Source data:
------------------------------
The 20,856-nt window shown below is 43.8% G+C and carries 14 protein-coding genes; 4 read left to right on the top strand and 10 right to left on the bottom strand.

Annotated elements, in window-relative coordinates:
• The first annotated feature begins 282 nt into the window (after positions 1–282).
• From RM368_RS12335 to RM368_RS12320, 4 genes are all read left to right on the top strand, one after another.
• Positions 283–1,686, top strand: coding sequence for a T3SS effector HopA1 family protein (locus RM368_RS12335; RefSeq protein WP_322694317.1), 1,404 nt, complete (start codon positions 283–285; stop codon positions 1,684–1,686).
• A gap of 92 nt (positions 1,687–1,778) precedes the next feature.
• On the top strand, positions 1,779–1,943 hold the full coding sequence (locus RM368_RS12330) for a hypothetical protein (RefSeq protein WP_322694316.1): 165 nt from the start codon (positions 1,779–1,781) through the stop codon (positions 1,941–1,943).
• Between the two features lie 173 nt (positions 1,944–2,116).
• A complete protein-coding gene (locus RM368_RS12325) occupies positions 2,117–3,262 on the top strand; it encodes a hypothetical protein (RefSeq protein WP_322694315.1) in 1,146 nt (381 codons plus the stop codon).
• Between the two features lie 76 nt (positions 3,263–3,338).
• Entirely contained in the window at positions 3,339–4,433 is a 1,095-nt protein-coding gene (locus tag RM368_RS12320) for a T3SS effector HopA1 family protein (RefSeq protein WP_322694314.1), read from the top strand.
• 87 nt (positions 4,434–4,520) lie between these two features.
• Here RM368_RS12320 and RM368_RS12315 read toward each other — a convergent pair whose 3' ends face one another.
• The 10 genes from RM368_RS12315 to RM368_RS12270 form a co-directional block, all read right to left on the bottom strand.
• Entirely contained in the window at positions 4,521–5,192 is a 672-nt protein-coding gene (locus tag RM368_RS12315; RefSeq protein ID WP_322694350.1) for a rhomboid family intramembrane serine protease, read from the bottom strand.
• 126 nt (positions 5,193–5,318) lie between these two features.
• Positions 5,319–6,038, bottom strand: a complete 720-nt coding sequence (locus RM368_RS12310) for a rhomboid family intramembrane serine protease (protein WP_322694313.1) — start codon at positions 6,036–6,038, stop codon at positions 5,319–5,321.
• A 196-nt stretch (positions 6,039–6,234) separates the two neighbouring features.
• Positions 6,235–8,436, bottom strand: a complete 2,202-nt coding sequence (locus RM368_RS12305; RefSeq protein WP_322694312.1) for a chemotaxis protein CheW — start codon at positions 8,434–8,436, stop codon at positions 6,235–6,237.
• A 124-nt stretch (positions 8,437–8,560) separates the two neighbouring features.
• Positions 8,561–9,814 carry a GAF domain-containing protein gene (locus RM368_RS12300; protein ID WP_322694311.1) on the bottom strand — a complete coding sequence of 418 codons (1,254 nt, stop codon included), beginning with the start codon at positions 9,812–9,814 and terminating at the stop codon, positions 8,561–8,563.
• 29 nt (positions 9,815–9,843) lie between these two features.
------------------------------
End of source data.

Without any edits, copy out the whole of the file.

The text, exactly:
The 20,856-nt window shown below is 43.8% G+C and carries 14 protein-coding genes; 4 read left to right on the top strand and 10 right to left on the bottom strand.

Annotated elements, in window-relative coordinates:
• The first annotated feature begins 282 nt into the window (after positions 1–282).
• From RM368_RS12335 to RM368_RS12320, 4 genes are all read left to right on the top strand, one after another.
• Positions 283–1,686, top strand: coding sequence for a T3SS effector HopA1 family protein (locus RM368_RS12335; RefSeq protein WP_322694317.1), 1,404 nt, complete (start codon positions 283–285; stop codon positions 1,684–1,686).
• A gap of 92 nt (positions 1,687–1,778) precedes the next feature.
• On the top strand, positions 1,779–1,943 hold the full coding sequence (locus RM368_RS12330) for a hypothetical protein (RefSeq protein WP_322694316.1): 165 nt from the start codon (positions 1,779–1,781) through the stop codon (positions 1,941–1,943).
• Between the two features lie 173 nt (positions 1,944–2,116).
• A complete protein-coding gene (locus RM368_RS12325) occupies positions 2,117–3,262 on the top strand; it encodes a hypothetical protein (RefSeq protein WP_322694315.1) in 1,146 nt (381 codons plus the stop codon).
• Between the two features lie 76 nt (positions 3,263–3,338).
• Entirely contained in the window at positions 3,339–4,433 is a 1,095-nt protein-coding gene (locus tag RM368_RS12320) for a T3SS effector HopA1 family protein (RefSeq protein WP_322694314.1), read from the top strand.
• 87 nt (positions 4,434–4,520) lie between these two features.
• Here RM368_RS12320 and RM368_RS12315 read toward each other — a convergent pair whose 3' ends face one another.
• The 10 genes from RM368_RS12315 to RM368_RS12270 form a co-directional block, all read right to left on the bottom strand.
• Entirely contained in the window at positions 4,521–5,192 is a 672-nt protein-coding gene (locus tag RM368_RS12315; RefSeq protein ID WP_322694350.1) for a rhomboid family intramembrane serine protease, read from the bottom strand.
• 126 nt (positions 5,193–5,318) lie between these two features.
• Positions 5,319–6,038, bottom strand: a complete 720-nt coding sequence (locus RM368_RS12310) for a rhomboid family intramembrane serine protease (protein WP_322694313.1) — start codon at positions 6,036–6,038, stop codon at positions 5,319–5,321.
• A 196-nt stretch (positions 6,039–6,234) separates the two neighbouring features.
• Positions 6,235–8,436, bottom strand: a complete 2,202-nt coding sequence (locus RM368_RS12305; RefSeq protein WP_322694312.1) for a chemotaxis protein CheW — start codon at positions 8,434–8,436, stop codon at positions 6,235–6,237.
• A 124-nt stretch (positions 8,437–8,560) separates the two neighbouring features.
• Positions 8,561–9,814 carry a GAF domain-containing protein gene (locus RM368_RS12300; protein ID WP_322694311.1) on the bottom strand — a complete coding sequence of 418 codons (1,254 nt, stop codon included), beginning with the start codon at positions 9,812–9,814 and terminating at the stop codon, positions 8,561–8,563.
• 29 nt (positions 9,815–9,843) lie between these two features.